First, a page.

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Mark Frey, PhD, an investigator at The Saban Research Institute of Children’s Hospital Los Angeles, studies how the intestines repair themselves after injury. His research focuses on how proteins interact inside the cells of the epithelium—the inner lining of the intestines. He has been awarded $1.5 million by the National Institute of Diabetes and Digestive and Kidney Diseases to uncover the role of a specific protein called SPRY2, or “Sprouty 2,” in intestinal repair.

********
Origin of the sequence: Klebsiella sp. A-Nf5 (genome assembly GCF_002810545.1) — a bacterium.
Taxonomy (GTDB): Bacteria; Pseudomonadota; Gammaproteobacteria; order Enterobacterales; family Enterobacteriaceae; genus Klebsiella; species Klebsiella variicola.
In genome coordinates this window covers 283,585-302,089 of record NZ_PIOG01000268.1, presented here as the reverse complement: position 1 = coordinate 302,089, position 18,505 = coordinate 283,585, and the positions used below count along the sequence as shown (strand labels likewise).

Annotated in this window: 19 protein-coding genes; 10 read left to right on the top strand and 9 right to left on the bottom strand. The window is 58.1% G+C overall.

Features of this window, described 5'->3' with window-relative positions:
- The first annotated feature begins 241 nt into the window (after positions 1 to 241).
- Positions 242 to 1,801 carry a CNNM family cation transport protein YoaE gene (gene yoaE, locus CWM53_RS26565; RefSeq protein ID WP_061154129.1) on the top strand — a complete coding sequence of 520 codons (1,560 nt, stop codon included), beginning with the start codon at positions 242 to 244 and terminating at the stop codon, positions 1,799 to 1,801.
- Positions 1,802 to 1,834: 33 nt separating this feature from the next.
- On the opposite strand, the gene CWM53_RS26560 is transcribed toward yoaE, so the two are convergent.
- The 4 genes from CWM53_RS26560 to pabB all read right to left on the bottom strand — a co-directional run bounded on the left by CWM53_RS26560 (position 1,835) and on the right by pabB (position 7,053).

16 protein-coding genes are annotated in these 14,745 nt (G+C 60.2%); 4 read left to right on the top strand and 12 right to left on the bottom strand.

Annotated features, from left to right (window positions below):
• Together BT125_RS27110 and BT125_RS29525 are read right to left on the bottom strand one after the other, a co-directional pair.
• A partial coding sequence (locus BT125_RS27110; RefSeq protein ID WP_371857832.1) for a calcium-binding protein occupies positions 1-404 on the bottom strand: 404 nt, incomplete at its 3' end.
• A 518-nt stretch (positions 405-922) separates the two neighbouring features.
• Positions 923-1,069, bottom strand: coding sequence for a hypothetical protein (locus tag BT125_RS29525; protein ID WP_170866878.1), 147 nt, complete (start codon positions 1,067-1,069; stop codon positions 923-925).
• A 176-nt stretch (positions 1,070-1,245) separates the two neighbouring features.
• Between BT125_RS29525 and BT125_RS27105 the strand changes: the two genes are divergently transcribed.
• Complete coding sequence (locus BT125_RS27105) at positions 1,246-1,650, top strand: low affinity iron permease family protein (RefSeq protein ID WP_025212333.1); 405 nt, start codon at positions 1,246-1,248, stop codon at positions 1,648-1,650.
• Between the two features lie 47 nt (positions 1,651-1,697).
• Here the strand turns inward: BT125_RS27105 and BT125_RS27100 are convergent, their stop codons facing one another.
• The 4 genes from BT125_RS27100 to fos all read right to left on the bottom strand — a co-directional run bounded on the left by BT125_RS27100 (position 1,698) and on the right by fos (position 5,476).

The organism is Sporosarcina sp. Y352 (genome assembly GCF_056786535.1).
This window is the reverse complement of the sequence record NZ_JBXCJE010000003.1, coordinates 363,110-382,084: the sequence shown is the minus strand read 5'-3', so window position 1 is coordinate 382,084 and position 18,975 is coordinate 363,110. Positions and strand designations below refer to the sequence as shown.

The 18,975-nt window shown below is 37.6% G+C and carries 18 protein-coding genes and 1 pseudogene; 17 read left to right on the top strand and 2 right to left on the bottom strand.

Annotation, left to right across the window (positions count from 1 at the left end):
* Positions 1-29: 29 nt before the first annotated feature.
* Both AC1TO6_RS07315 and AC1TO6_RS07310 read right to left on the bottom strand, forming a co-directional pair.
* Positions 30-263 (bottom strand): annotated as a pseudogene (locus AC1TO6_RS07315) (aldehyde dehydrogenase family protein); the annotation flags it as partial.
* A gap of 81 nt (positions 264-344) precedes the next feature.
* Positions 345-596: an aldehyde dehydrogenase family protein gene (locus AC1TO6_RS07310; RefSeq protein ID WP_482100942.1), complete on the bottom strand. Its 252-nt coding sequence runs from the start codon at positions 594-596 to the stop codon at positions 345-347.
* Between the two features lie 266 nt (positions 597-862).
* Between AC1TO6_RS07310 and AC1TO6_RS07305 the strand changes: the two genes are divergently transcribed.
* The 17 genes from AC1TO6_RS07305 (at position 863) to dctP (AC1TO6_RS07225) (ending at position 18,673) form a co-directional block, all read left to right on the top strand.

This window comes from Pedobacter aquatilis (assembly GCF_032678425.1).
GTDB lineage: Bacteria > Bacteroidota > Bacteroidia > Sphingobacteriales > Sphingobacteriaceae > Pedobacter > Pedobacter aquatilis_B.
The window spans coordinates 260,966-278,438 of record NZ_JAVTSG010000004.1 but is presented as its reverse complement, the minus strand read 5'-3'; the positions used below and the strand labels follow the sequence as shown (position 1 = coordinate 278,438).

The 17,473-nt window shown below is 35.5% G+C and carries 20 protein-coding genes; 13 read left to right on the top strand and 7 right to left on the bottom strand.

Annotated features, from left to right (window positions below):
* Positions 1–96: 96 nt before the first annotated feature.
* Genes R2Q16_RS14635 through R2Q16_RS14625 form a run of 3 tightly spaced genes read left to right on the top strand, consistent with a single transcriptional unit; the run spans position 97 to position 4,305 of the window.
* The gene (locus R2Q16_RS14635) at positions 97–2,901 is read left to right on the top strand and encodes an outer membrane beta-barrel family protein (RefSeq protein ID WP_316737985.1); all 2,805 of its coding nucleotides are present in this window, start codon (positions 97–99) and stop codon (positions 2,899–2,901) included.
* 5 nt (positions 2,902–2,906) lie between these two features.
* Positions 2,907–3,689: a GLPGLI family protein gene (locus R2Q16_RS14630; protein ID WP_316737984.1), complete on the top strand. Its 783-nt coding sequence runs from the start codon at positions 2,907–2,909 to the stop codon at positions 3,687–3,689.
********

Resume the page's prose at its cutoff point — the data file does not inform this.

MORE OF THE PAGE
Sprouty 2 is a signaling molecule that has been studied for its role in colon cancer, though very little is known about how it functions in the normal intestine. “There’s this real window of opportunity here,” says Dr. Frey. “Once we learn exactly how Sprouty 2 is acting in these cells, we suddenly have potential targets for treating conditions like colitis.”
Research in Dr. Frey’s lab shows that the protein may be putting the brakes on repair processes in the intestines. “Sprouty 2 seems to have a very interesting role,” he says. “We are finding that it acts as a sort of gatekeeper. Once it’s removed, the intestines go into repair mode.”
These studies will not only contribute to a basic understanding of intestinal function, but could have broad implications in inflammation and tissue repair of other organ systems.